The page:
• In some cases, an embedded device can support communication with one or more networks according to a particular communications standard. For example, in some cases, an embedded device can communicate with a network according to a Bluetooth standard (e.g., Bluetooth 1.0, Bluetooth 2.0, Bluetooth 3.0, Bluetooth 4.0, among others) or according to a Wi-Fi standard (e.g., IEEE 802.11a, 802.11b, 802.11g, 802.11n, 801.11ac, among others). In some implementations, the embedded device can support communication according to several different standards (e.g., in order to provide “multi-function operations”in order to facilitate simultaneous or sequential communication according to each of the different standards. As each standard can have different operating requirements (e.g., different data processing requirements, data throughput requirements, dynamic power range requirements, and so forth), the embedded device can have different clock speed requirements depending on the communication standard that is being used.
  • For example, a communication standard such as Wi-Fi is often associated with comparative high data throughput speed, high data processing requirements, and high dynamic power range requirements. Correspondingly; an embedded device communicating according to this standard, in some cases, operates according to a relatively high clock speed (e.g., 100 MHz or more). However, a communication standard such as Bluetooth is often associated with a relatively lower data throughput speed, relatively lower data processing requirements, and relatively lower dynamic power range requirements. Correspondingly, an embedded device can communicate according to this standard using a relatively lower clock speed (e.g., 10 MHz or less). In a similar manner as described above, the frequency of the clock signal that is transmitted between a host device and an embedded device can be dynamically adjusted based on the type of communication that is being conducted.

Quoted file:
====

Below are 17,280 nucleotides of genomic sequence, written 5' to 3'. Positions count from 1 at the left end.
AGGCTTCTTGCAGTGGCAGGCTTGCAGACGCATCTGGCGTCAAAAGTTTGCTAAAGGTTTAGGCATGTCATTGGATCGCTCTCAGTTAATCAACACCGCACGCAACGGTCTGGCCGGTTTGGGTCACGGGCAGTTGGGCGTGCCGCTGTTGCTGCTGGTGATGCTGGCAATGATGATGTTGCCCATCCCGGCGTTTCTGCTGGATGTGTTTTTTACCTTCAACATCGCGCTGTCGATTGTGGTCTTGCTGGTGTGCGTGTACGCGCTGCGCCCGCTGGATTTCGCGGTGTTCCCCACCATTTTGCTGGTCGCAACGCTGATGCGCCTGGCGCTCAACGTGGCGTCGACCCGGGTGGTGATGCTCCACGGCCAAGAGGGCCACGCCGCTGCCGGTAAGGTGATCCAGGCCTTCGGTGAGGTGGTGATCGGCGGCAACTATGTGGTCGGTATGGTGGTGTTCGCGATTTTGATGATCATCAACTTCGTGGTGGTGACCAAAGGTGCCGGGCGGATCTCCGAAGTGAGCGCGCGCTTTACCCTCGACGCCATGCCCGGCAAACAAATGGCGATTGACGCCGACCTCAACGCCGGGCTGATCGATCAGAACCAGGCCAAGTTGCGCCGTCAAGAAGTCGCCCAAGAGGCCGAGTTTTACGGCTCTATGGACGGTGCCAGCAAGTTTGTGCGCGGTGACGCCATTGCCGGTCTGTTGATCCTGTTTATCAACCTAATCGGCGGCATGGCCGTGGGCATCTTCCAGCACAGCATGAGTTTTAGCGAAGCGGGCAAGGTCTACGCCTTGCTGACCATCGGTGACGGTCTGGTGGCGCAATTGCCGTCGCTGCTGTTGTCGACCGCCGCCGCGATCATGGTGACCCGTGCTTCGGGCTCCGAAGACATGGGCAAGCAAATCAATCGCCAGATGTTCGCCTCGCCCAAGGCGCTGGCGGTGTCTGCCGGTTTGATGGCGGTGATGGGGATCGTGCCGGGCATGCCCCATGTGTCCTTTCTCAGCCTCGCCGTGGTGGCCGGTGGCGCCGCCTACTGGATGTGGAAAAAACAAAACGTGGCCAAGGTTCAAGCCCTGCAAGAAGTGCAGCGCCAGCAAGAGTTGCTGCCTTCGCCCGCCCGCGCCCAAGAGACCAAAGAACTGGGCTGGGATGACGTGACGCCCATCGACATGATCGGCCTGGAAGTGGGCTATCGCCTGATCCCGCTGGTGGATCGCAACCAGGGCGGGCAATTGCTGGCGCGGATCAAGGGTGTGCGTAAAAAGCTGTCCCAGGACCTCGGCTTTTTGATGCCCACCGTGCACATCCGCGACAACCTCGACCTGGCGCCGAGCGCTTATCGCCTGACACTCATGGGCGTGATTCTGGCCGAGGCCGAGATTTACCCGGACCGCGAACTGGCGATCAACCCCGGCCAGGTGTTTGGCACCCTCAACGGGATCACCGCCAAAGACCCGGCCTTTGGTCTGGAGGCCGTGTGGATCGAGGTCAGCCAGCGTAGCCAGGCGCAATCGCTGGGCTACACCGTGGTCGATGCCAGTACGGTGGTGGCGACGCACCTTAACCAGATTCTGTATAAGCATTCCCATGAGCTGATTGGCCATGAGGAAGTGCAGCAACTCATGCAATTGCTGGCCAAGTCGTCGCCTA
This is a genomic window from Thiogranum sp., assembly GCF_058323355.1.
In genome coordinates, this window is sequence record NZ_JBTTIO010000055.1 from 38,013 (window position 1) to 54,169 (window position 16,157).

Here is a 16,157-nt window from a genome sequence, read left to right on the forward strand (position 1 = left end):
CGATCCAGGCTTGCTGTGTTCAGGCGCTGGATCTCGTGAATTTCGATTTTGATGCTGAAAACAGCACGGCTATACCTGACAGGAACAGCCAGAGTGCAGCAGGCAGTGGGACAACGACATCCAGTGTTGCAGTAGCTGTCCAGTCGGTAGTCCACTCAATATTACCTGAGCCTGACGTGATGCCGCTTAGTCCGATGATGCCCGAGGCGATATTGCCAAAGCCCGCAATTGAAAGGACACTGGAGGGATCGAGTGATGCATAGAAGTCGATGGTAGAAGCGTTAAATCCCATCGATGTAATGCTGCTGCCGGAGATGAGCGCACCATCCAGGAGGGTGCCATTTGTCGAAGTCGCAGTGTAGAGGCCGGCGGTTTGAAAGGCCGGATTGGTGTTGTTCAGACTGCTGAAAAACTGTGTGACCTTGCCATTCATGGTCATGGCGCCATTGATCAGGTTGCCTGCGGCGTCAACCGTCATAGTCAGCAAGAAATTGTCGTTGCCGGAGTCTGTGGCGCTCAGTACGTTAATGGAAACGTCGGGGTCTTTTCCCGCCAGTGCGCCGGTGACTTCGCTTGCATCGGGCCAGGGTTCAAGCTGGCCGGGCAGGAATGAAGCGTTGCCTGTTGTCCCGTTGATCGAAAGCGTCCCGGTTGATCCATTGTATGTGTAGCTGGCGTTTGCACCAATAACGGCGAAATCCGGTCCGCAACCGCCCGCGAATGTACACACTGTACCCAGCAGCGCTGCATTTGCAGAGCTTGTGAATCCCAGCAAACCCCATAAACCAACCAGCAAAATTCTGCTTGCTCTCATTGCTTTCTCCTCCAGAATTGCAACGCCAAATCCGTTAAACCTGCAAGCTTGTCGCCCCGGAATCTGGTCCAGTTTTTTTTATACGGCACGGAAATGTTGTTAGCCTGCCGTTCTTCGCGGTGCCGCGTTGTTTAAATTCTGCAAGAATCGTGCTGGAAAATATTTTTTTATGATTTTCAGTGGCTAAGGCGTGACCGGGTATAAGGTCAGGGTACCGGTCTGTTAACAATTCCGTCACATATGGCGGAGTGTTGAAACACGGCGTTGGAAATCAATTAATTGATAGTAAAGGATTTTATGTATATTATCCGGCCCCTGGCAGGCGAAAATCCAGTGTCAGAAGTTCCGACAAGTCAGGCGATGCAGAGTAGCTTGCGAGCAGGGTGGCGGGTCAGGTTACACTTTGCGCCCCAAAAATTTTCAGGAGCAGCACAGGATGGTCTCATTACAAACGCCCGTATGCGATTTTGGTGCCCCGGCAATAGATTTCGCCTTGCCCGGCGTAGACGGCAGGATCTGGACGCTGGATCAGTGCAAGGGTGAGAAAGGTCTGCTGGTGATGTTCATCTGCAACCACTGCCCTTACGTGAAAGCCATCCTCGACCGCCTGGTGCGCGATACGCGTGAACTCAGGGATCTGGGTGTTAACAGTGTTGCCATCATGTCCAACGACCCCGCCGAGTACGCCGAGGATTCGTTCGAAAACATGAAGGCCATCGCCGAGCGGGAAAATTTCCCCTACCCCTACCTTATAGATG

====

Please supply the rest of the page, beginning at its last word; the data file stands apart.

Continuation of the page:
• An example of a process 300 for dynamically adjusting the frequency of a clock signal transmitted between a host device and an embedded device based on the type of communication that is being conducted is shown in FIG. 3. In this example, an interaction between an application on a host device and an embedded device is shown. In some cases, the process 300 can be implemented by system 100 a shown in FIG. 1.
  • In the example shown, the embedded device can communicate according to two different communications standards, each having different clock signal frequency requirements, and correspondingly, each having different power consumption requirements. As an example, one communications standard could be a Bluetooth communication standard, and the other could be a Wi-Fi communication standard.